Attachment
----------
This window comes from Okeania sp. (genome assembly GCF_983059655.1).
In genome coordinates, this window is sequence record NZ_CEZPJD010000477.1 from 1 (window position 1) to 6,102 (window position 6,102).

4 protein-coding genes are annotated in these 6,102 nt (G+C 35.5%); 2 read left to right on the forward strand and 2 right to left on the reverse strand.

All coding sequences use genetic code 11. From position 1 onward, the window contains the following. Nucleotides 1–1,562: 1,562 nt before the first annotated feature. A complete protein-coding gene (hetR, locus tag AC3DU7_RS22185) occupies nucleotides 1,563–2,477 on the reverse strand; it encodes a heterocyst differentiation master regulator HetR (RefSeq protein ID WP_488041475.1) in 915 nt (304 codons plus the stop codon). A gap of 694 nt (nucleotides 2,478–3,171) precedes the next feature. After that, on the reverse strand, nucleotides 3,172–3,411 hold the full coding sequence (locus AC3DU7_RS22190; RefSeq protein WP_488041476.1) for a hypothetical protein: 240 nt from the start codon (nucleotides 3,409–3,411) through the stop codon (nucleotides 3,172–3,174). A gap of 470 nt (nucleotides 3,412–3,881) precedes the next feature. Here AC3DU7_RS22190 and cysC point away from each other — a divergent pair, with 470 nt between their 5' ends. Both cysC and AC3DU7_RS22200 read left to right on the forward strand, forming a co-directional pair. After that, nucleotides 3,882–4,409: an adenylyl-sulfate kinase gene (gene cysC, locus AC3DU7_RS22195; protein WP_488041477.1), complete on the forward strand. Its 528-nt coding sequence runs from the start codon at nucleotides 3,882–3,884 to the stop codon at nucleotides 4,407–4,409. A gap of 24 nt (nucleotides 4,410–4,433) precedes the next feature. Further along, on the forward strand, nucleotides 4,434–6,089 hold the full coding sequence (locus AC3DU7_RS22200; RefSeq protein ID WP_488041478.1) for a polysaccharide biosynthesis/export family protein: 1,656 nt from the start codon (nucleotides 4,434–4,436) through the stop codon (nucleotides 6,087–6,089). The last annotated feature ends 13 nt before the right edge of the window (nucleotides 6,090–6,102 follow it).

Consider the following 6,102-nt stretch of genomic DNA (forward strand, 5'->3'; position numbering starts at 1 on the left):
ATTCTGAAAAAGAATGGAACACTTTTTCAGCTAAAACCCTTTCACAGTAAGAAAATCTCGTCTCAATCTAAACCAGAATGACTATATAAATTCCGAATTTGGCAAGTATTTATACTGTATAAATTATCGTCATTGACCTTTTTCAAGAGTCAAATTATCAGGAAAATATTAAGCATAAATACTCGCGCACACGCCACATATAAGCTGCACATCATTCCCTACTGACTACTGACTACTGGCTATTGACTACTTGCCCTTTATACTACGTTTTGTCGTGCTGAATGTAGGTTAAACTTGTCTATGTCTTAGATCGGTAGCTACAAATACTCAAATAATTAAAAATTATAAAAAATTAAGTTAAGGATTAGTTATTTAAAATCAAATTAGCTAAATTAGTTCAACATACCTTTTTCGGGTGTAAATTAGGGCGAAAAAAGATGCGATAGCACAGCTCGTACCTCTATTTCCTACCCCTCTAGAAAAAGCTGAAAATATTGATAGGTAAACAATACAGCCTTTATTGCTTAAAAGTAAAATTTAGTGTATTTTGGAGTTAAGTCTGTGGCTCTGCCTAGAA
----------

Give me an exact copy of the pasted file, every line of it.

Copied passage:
This window comes from Okeania sp. (genome assembly GCF_983059655.1).
In genome coordinates, this window is sequence record NZ_CEZPJD010000477.1 from 1 (window position 1) to 6,102 (window position 6,102).

4 protein-coding genes are annotated in these 6,102 nt (G+C 35.5%); 2 read left to right on the forward strand and 2 right to left on the reverse strand.

All coding sequences use genetic code 11. From position 1 onward, the window contains the following. Nucleotides 1–1,562: 1,562 nt before the first annotated feature. A complete protein-coding gene (hetR, locus tag AC3DU7_RS22185) occupies nucleotides 1,563–2,477 on the reverse strand; it encodes a heterocyst differentiation master regulator HetR (RefSeq protein ID WP_488041475.1) in 915 nt (304 codons plus the stop codon). A gap of 694 nt (nucleotides 2,478–3,171) precedes the next feature. After that, on the reverse strand, nucleotides 3,172–3,411 hold the full coding sequence (locus AC3DU7_RS22190; RefSeq protein WP_488041476.1) for a hypothetical protein: 240 nt from the start codon (nucleotides 3,409–3,411) through the stop codon (nucleotides 3,172–3,174). A gap of 470 nt (nucleotides 3,412–3,881) precedes the next feature. Here AC3DU7_RS22190 and cysC point away from each other — a divergent pair, with 470 nt between their 5' ends. Both cysC and AC3DU7_RS22200 read left to right on the forward strand, forming a co-directional pair. After that, nucleotides 3,882–4,409: an adenylyl-sulfate kinase gene (gene cysC, locus AC3DU7_RS22195; protein WP_488041477.1), complete on the forward strand. Its 528-nt coding sequence runs from the start codon at nucleotides 3,882–3,884 to the stop codon at nucleotides 4,407–4,409. A gap of 24 nt (nucleotides 4,410–4,433) precedes the next feature. Further along, on the forward strand, nucleotides 4,434–6,089 hold the full coding sequence (locus AC3DU7_RS22200; RefSeq protein ID WP_488041478.1) for a polysaccharide biosynthesis/export family protein: 1,656 nt from the start codon (nucleotides 4,434–4,436) through the stop codon (nucleotides 6,087–6,089). The last annotated feature ends 13 nt before the right edge of the window (nucleotides 6,090–6,102 follow it).

Consider the following 6,102-nt stretch of genomic DNA (forward strand, 5'->3'; position numbering starts at 1 on the left):
ATTCTGAAAAAGAATGGAACACTTTTTCAGCTAAAACCCTTTCACAGTAAGAAAATCTCGTCTCAATCTAAACCAGAATGACTATATAAATTCCGAATTTGGCAAGTATTTATACTGTATAAATTATCGTCATTGACCTTTTTCAAGAGTCAAATTATCAGGAAAATATTAAGCATAAATACTCGCGCACACGCCACATATAAGCTGCACATCATTCCCTACTGACTACTGACTACTGGCTATTGACTACTTGCCCTTTATACTACGTTTTGTCGTGCTGAATGTAGGTTAAACTTGTCTATGTCTTAGATCGGTAGCTACAAATACTCAAATAATTAAAAATTATAAAAAATTAAGTTAAGGATTAGTTATTTAAAATCAAATTAGCTAAATTAGTTCAACATACCTTTTTCGGGTGTAAATTAGGGCGAAAAAAGATGCGATAGCACAGCTCGTACCTCTATTTCCTACCCCTCTAGAAAAAGCTGAAAATATTGATAGGTAAACAATACAGCCTTTATTGCTTAAAAGTAAAATTTAGTGTATTTTGGAGTTAAGTCTGTGGCTCTGCCTAGAA